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Organic tea in the supermarket

[the market positioning of organic tea and how it can be improved]

Rechten: Alle rechten voorbehouden

Organic tea in the supermarket

[the market positioning of organic tea and how it can be improved]

Rechten: Alle rechten voorbehouden

Samenvatting

Over the past few years the terms 'fair trade', 'sustainable' and 'organic' have become
more present in combination with tea products in the supermarkets. These terms are used
for many different goals. Some suppliers actually try to provide the consumer with a
product that has been produced following strict rules and did not damage humans or
environment in the process. Others use the buzz-factor of these words to upgrade the
reliability of the image of their brand or product.
For this reason so-called label organisations exist to certify producers, processes and
products. At this moment there are many different organisations that are able to certify tea
and most use different standards, which causes a lot of confusion with the consumer.
The Food and Agriculture Organization of the United Nations established guidelines for
organic production and the European Union adopted these in European law.
Unfortunately for the idealistic producer there still is a grey area, which offers many
opportunities for competition to mislead the consumer with nearly certified products.
The Dutch consumer has a certain decision making process that conflicts the shopping
behaviour when shopping for organic products. Often a link is made with a wealthy
lifestyle. The balance between the minimum price and the quality of the product is a
common principal requirement for the daily groceries. Furthermore, the consumer often
cannot tell the difference between 'fair trade', 'sustainable' and 'organic'. In fact, these
marks have become vague and indistinguishable for them.
A current market analysis of tea in supermarkets has been done by examining three tea
brands. Puur&Eerlijk by the Albert Heijn supermarkets, Fairglobe by the Lidl supermarkets
and Zonnatura that has been brought by the enterprise Royal Wessanen.
There is a difference between the promotional possibilities these brands have to present
their products in the stores. Clearly the two brands brought by a supermarket have the
home advantage of their own supermarket. Zonnatura on the other hand has secured a
complete separate section for their products in many supermarkets. This has been
achieved by becoming the recognised supplier for organic consumer products, while
engaging in collaborations with the competition of Albert Heijn and Lidl like Plus and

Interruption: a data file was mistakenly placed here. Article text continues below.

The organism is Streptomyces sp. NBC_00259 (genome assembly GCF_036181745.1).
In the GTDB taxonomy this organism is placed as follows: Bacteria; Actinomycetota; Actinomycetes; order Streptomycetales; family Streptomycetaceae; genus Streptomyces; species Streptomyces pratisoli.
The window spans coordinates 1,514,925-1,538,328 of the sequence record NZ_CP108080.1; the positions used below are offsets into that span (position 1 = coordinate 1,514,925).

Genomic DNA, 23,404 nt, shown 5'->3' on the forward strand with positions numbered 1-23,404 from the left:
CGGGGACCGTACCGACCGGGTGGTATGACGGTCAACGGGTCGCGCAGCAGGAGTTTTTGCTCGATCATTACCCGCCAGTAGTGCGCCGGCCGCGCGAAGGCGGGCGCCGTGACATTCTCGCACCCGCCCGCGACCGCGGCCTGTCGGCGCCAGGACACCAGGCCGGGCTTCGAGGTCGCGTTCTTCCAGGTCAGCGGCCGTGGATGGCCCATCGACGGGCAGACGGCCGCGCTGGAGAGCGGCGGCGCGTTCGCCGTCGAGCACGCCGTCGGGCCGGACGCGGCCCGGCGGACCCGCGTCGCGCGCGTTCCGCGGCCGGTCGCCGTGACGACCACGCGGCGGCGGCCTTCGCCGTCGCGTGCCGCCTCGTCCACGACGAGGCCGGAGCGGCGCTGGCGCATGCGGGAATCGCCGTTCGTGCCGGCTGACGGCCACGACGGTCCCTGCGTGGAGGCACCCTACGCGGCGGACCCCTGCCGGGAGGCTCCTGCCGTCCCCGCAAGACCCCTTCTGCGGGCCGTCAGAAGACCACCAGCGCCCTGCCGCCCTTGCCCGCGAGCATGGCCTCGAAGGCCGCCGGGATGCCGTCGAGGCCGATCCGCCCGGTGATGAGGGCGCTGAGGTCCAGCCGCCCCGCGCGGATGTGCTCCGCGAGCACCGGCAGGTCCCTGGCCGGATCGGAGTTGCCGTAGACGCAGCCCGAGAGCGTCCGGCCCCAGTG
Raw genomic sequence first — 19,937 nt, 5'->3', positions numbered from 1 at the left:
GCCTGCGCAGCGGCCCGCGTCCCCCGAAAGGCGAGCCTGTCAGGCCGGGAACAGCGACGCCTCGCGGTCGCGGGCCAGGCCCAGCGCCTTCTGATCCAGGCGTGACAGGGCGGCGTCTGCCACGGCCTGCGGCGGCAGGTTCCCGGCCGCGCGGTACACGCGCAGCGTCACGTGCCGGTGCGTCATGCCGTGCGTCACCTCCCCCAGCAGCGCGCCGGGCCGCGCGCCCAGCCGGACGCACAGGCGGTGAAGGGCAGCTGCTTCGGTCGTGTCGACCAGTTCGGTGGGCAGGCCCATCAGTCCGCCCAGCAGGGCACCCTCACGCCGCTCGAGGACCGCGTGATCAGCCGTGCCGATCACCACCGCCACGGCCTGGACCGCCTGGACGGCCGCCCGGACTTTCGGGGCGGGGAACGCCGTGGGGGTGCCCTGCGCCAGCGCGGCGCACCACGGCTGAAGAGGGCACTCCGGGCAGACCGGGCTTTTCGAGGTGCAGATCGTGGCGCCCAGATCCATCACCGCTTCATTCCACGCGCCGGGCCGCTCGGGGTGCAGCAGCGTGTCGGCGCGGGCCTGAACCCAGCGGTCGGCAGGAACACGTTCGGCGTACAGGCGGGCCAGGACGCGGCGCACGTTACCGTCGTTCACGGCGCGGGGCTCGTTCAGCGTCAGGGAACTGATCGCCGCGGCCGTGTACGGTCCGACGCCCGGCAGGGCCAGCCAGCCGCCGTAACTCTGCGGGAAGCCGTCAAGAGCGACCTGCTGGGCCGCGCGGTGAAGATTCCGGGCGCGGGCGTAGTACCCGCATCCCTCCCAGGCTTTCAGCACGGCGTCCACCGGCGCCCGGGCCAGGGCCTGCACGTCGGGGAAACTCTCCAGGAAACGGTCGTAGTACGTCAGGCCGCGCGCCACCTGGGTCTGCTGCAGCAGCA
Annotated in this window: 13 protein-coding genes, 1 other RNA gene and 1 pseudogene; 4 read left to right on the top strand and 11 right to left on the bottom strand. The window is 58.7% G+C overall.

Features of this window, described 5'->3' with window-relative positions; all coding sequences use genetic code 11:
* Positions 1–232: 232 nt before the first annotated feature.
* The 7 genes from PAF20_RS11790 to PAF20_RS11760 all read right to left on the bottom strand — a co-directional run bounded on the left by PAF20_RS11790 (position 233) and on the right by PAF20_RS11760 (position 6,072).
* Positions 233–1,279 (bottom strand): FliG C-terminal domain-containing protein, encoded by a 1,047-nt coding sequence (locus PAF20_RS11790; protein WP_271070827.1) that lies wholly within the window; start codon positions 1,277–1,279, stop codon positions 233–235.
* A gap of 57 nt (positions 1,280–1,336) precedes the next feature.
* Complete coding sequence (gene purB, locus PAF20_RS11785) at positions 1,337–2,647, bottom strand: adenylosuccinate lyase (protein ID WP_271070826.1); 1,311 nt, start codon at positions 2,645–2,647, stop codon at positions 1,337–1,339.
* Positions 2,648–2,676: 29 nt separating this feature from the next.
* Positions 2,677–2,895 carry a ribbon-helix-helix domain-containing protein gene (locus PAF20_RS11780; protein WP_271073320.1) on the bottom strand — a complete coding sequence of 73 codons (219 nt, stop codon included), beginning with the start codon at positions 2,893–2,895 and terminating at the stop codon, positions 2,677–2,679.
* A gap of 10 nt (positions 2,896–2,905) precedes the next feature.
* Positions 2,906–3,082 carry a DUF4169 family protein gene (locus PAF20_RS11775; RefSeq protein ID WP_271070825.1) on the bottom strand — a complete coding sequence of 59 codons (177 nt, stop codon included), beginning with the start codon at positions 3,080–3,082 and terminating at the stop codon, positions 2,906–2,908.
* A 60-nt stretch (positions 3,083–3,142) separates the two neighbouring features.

Jumbo.
The price setting strategy that is used for brand positioning and price tactics, indicates
how these brands deal with competition and how they add value for the consumer in
relation to the product. All three brands use the price to set a certain expectation with the
consumer and to position the product in line with the packaging and promotion.
Academy of European Studies & Communication Management !1
Organic tea in the supermarket Samantha Siewertsen
To go more into detail, the marketing objectives provide a certain message to the
consumer, while the corporate objectives determine the position and function of the
organic tea product in the overall strategy of the corporation. Those two objectives have to
be in line with each other, in order to position the tea successfully. As described before the
presentation possibilities on the shelves, the type of supermarket, and the qualifications of
the organic tea, have a lot of influence on the positioning of the tea.
For determining the threats and opportunities in the positioning process of the organic tea
product in the stores professionals’ perspectives have been used. Both the corporation
that brought the brand or product and the supermarkets or reseller have to invest in the
presentation of the tea, to make the organic product successful amongst other teas.
Although the organic claim can be an investment, the liability of the brand and the
communication via a logo can be indicated as a threat. On the other hand, the amount of
qualified teas, has increased over the past decade. Organic tea presents consumers a
morally appealing and healthy alternative what could be a stimulation for corporations to
develop their products more according to fair trade and organic guidelines, which would
increase overall sustainability of the food industry.

Toon meer
OrganisatieDe Haagse Hogeschool
OpleidingESC Europese Studies / European Studies
AfdelingAcademie voor European Studies & Communication
Jaar2014
TypeBachelor
TaalEngels

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